If you want a simple interface for a senior but don’t want to buy a dedicated computer for it, consider a subscription to a web-based system.
Toronto’s Jonathan Seliger’s company offers a web-based subscription solution for easy senior browsing. For about $150 per year, InTouchLink offers a simple interface designed to be used through the Firefox browser (http://www.mozilla.org) on any computer or tablet including Macs and iPads. It offers only large eight buttons including one for email, photos, and the web. InTouchLink stores the email and photos on its own server so that users can’t accidentally delete them. InTouchLink also sells licenses for multiple users in retirement communities.
Posted in Life Long Learning, Seniors, Social Networking, Staying Healthy, Technology, Web/Tech
- Tagged caregiving, elderly, internet, seniors, social networking, web
When the National White Collar Crime Center (http://www.nw3c.org), the Bureau of Justice Assistance (BJA; http://www.ojp.usdoj.gov/BJA/) and the FBI (http://www.fbi.gov) join forces, we get the Internet Crime Complaint Center, the place to register beefs against Nigerian letters, phishing, and even auction fraud. File your internet crime complaint here!
Distracted driving isn’t the only problem brought by telematics. All those automobile computers communicating wirelessly with outside world can be hacked! This is the story about how researcher at the University of California, San Diego and the University of Washington infected a car with a Trojan horse virus embedded in a song on a CD.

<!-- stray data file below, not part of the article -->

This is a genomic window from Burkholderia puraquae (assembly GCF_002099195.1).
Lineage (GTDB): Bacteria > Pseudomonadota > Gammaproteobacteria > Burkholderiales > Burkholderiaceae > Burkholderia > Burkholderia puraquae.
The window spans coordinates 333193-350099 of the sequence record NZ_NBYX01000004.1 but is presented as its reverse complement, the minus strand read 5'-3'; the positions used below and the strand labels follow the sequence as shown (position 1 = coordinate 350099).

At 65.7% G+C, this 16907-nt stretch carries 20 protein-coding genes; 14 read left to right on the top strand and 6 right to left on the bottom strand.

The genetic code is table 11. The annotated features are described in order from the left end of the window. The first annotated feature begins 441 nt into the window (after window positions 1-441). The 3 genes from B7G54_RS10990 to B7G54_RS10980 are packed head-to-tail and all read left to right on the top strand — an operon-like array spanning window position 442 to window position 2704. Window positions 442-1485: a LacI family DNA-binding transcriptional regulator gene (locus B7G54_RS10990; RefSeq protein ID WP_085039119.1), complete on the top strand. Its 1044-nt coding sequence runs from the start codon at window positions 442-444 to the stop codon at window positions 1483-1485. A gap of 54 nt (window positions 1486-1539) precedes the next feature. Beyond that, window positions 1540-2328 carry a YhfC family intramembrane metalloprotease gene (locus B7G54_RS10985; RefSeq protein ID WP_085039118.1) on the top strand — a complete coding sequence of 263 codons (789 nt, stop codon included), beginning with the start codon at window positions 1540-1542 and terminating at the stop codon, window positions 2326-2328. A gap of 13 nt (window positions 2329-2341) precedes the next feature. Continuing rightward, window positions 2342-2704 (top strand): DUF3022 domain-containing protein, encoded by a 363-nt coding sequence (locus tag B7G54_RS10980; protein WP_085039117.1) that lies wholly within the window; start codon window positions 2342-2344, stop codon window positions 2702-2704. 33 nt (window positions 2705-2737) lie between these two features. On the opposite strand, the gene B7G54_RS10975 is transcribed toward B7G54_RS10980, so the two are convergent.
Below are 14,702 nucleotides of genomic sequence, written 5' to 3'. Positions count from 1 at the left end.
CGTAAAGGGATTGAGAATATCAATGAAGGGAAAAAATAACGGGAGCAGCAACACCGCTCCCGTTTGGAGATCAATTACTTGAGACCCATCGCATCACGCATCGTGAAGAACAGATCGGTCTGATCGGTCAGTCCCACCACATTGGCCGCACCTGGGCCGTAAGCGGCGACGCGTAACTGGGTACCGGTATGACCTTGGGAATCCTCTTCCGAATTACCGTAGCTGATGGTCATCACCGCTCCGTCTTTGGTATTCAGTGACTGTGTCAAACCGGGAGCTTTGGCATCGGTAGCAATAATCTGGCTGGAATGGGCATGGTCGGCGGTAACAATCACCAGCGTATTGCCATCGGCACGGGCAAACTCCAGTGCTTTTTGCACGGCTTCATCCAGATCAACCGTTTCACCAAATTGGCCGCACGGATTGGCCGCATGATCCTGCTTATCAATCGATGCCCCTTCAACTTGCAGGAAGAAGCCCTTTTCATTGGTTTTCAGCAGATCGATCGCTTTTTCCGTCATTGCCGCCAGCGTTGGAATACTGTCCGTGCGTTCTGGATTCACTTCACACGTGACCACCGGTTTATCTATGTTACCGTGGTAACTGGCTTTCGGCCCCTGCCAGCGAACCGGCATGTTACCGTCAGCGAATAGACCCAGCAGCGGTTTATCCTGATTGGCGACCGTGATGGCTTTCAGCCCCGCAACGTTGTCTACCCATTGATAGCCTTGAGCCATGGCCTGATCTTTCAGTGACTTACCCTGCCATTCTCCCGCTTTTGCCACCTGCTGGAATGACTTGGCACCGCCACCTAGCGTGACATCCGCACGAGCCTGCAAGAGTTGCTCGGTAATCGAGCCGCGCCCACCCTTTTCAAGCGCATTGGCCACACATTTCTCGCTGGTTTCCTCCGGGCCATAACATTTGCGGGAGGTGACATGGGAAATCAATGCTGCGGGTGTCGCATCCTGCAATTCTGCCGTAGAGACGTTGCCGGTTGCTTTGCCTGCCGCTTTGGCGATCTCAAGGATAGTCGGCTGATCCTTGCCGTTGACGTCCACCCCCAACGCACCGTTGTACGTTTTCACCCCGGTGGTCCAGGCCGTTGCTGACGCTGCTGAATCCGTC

Is mobile internet access enough reason to buy a car? Maybe. The 2011 Subaru Outback comes with the option to integrate a subscription for Autonet Mobile, which creates a WiFi hotspot inside the car. After a $35 activation fee, the $499 Subaru Mobile Internet system connects to 3G internet on the go for a subscription fee of $29 or $59 per month, depending on data plan. Subaru also offers in-dash TomTom navigation and a USB port for piping input from audio devices such as iPods through the car sound system.
Turns out, you don’t need to buy a particular car to get internet access on the road. Autonet offers routers that pull 3G signals from mobile phone towers to create an in-car WiFi zone. These routers list at about $600 and require a monthly data plan: $29 for 1 GB or $59 for 5 GB.
In 2007, Ford became the leader in telematics with the introduction of its Sync system. Sync uses a Microsoft platform to allow drivers to use voice commands to get directions, listen to music, and operate their Bluetooth-enabled mobile phones. The system features a media hub with USB ports, A/V Input Jacks, and an SD card reader.
Users can connect their web-enabled smart phones to Sync via the USB port to turn the console into a wi-fi hotspot.
In 2010, Ford introduced an enhancement called MyFord Touch (or MyLincoln Touch or MyMercury Touch, depending on brand.) This lets drivers input commands via a touch screen in addition to buttons and voice. For subscribers to SIRIUS Travel Link, the screen displays not only directions but traffic information, gas prices, and even movie listings. It will also deliver vehicle health reports with diagnostics and scheduled maintenance information. If you are in a serious accident and the airbags deploy, the system will call 911 to summon help.
Some models also offer Active Park Assist and Rear View Camera displays to take the guesswork out of parallel parking.